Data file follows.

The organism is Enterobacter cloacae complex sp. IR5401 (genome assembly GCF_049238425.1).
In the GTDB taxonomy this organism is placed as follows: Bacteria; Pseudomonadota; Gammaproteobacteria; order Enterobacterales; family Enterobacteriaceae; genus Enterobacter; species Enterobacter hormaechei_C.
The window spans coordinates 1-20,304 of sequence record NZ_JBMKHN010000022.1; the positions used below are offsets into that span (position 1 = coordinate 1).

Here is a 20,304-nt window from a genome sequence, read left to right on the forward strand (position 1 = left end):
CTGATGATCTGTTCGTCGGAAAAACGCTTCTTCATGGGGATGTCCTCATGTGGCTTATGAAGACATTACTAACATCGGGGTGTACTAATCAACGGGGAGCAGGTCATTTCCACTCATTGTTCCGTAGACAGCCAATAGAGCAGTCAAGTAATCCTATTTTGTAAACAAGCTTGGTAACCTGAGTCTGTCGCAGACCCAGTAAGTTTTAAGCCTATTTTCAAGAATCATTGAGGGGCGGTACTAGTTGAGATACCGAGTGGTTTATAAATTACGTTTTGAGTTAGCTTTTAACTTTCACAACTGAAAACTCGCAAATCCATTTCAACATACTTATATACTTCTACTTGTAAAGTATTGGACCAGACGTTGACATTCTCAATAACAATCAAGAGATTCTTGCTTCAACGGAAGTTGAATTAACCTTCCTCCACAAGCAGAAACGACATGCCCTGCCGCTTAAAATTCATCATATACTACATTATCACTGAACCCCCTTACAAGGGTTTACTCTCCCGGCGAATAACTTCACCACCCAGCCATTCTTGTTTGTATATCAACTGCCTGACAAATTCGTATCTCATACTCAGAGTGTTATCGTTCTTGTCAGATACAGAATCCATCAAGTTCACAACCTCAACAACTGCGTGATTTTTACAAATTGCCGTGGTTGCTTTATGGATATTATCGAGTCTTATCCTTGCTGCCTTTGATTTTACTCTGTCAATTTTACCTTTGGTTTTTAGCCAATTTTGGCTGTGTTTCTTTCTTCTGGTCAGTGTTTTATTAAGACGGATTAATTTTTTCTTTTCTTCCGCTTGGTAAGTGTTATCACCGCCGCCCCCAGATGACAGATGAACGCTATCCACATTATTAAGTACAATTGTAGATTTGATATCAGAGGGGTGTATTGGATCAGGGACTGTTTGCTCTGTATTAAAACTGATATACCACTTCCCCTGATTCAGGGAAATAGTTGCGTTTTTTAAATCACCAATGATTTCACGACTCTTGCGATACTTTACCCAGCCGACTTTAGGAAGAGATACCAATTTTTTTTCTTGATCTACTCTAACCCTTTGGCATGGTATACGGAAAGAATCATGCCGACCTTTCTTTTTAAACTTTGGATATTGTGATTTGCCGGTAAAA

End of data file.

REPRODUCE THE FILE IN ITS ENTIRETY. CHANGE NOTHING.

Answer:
The organism is Enterobacter cloacae complex sp. IR5401 (genome assembly GCF_049238425.1).
In the GTDB taxonomy this organism is placed as follows: Bacteria; Pseudomonadota; Gammaproteobacteria; order Enterobacterales; family Enterobacteriaceae; genus Enterobacter; species Enterobacter hormaechei_C.
The window spans coordinates 1-20,304 of sequence record NZ_JBMKHN010000022.1; the positions used below are offsets into that span (position 1 = coordinate 1).

Here is a 20,304-nt window from a genome sequence, read left to right on the forward strand (position 1 = left end):
CTGATGATCTGTTCGTCGGAAAAACGCTTCTTCATGGGGATGTCCTCATGTGGCTTATGAAGACATTACTAACATCGGGGTGTACTAATCAACGGGGAGCAGGTCATTTCCACTCATTGTTCCGTAGACAGCCAATAGAGCAGTCAAGTAATCCTATTTTGTAAACAAGCTTGGTAACCTGAGTCTGTCGCAGACCCAGTAAGTTTTAAGCCTATTTTCAAGAATCATTGAGGGGCGGTACTAGTTGAGATACCGAGTGGTTTATAAATTACGTTTTGAGTTAGCTTTTAACTTTCACAACTGAAAACTCGCAAATCCATTTCAACATACTTATATACTTCTACTTGTAAAGTATTGGACCAGACGTTGACATTCTCAATAACAATCAAGAGATTCTTGCTTCAACGGAAGTTGAATTAACCTTCCTCCACAAGCAGAAACGACATGCCCTGCCGCTTAAAATTCATCATATACTACATTATCACTGAACCCCCTTACAAGGGTTTACTCTCCCGGCGAATAACTTCACCACCCAGCCATTCTTGTTTGTATATCAACTGCCTGACAAATTCGTATCTCATACTCAGAGTGTTATCGTTCTTGTCAGATACAGAATCCATCAAGTTCACAACCTCAACAACTGCGTGATTTTTACAAATTGCCGTGGTTGCTTTATGGATATTATCGAGTCTTATCCTTGCTGCCTTTGATTTTACTCTGTCAATTTTACCTTTGGTTTTTAGCCAATTTTGGCTGTGTTTCTTTCTTCTGGTCAGTGTTTTATTAAGACGGATTAATTTTTTCTTTTCTTCCGCTTGGTAAGTGTTATCACCGCCGCCCCCAGATGACAGATGAACGCTATCCACATTATTAAGTACAATTGTAGATTTGATATCAGAGGGGTGTATTGGATCAGGGACTGTTTGCTCTGTATTAAAACTGATATACCACTTCCCCTGATTCAGGGAAATAGTTGCGTTTTTTAAATCACCAATGATTTCACGACTCTTGCGATACTTTACCCAGCCGACTTTAGGAAGAGATACCAATTTTTTTTCTTGATCTACTCTAACCCTTTGGCATGGTATACGGAAAGAATCATGCCGACCTTTCTTTTTAAACTTTGGATATTGTGATTTGCCGGTAAAA